You wouldn’t be wrong if you thought of this year’s AAPG Student Chapter YouTube video contest as sort of a geoscience department “selfie” – and we all know how fun and popular those creative bursts can be.
In order to foster both excitement and pride in the work being done in geology departments on university and college campuses, the annual student chapter video contest – now in its fourth year – has become a way for these student organizations to highlight their commitment to geology.
And, in the process, if they also prove they’re not master filmmakers, well, that’s part of the fun.
But don’t just take our word for it. Consider 2015 participant Alyssa Charsky, from the Colorado School of Mines, who said it’s exactly the kind of effort that AAPG should be encouraging.
“I think that the YouTube video contest is a great way to showcase the yearly accomplishments of each of the student chapters,” she said, “and for each chapter to take pride in their organization.”
To see these videos is to see the study of geology from those most affected by it – the students.
These short videos, at their best, can be seen as promotional pieces for their individual departments – often quirky and serious with some great musical beds – but also as an introduction to the future leaders of the profession and industry.
It is, in many ways, an overview on the work being done and the work they hope to do, as well as their philosophies at this moment, goals and rationales.
Lights, Camera …
Participating teams in the video contest were asked to submit no more than a three-minute video. Once the chapters – and this year, there were 18 in all – submitted their videos, each participating school got to vote on whose was the best.
Then the fun began.
Once the schools voted, the videos were posted on Facebook and YouTube, where the number of LIKES also were tabulated. From all three sources, a winner was named – University of Pembangunan Nasional Veteran. The University of Bandung and Brawijaya University won 2nd and 3rd, respectively.
Specifically, for the Colorado School of Mines video, Charsky said part of its approach was to determine what other schools would be presented – and to do something else.
“For our video we wanted to highlight the diversity of our community and events we hosted. We chose to interview a number of professors and students and included sound bites from each of them to make our video more personal and show how the organization has positively impacted these individuals. We thought that this was a more effective way to communicate the successes of our chapter than by only using text overlays on images as some schools choose to do.”
As mentioned, seventeen other schools entered this year’s contest, and the videos were featured in Denver during ACE. You can see their videos onlinezascwetbyerfuwrxecwyaxrqbuezewar.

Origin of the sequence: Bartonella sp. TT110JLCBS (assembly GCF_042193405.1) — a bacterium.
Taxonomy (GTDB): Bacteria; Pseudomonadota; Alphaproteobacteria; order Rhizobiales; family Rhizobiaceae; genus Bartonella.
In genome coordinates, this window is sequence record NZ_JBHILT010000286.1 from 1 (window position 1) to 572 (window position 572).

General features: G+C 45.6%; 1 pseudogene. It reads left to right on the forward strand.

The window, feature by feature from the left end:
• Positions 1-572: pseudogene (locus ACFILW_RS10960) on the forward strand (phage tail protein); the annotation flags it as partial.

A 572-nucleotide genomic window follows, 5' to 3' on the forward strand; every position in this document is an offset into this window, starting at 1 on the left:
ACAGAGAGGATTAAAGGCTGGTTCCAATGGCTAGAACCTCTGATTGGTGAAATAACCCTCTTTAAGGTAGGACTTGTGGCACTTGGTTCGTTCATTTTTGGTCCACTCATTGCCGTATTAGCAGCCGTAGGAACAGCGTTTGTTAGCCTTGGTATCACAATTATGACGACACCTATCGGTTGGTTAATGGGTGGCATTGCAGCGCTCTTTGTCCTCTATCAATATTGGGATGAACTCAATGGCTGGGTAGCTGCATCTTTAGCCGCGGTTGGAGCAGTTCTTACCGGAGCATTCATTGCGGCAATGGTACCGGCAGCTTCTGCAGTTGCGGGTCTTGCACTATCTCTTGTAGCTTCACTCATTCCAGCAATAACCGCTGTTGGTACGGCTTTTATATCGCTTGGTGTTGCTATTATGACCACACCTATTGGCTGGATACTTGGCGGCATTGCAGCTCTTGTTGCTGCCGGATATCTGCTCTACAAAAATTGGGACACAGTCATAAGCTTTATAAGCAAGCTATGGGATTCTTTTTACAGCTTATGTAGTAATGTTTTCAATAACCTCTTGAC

The videos, as you can see, reveal both an excitement to the world of geology and an expectation to how that world will be molded in the future. (You’ll also notice different fashion choices, from unisex uniforms at some schools to what can best be described as dorm chic at others.)
Charsky is well aware her chapter’s entry was not world-winning cinematography.
“The most challenging part of this contest was realizing the level of video-making expertise that other schools had available to them, and that none of our video team members had any formal video editing filming or training. While we stand by the content of our video, I feel that we could have benefited from a better editing software or someone with more filming/editing experience – especially since a few of the winning videos the past few years looked like they had been professionally made.”
Since 2008, the YouTube student video contest has grown exponentially and, according to Bryant R. Fulk, an AAPG member, who started his AAPG career at San Diego State University (which has won the contest the previous two years), and who now heads the Student Chapter Committee for AAPG, sees the quality of these videos – and one imagines the chapters, as well – improving yearly.
“My impressions,” he said, after viewing this year’s submissions, “are that the students continue to compile an amazing deliverable. Every year the videos improve in quality and most importantly the kinds of events that the student chapters are documenting are broadening in their impact. The top videos are clearly work intensive and AAPG appreciates the students sharing their experiences through this media.”
All in all, Charsky added, “I enjoyed being a part of our video team this year because it made me really appreciate the dynamic community that AAPG has created on our campus – we interact with and influence more than just petroleum geologists.”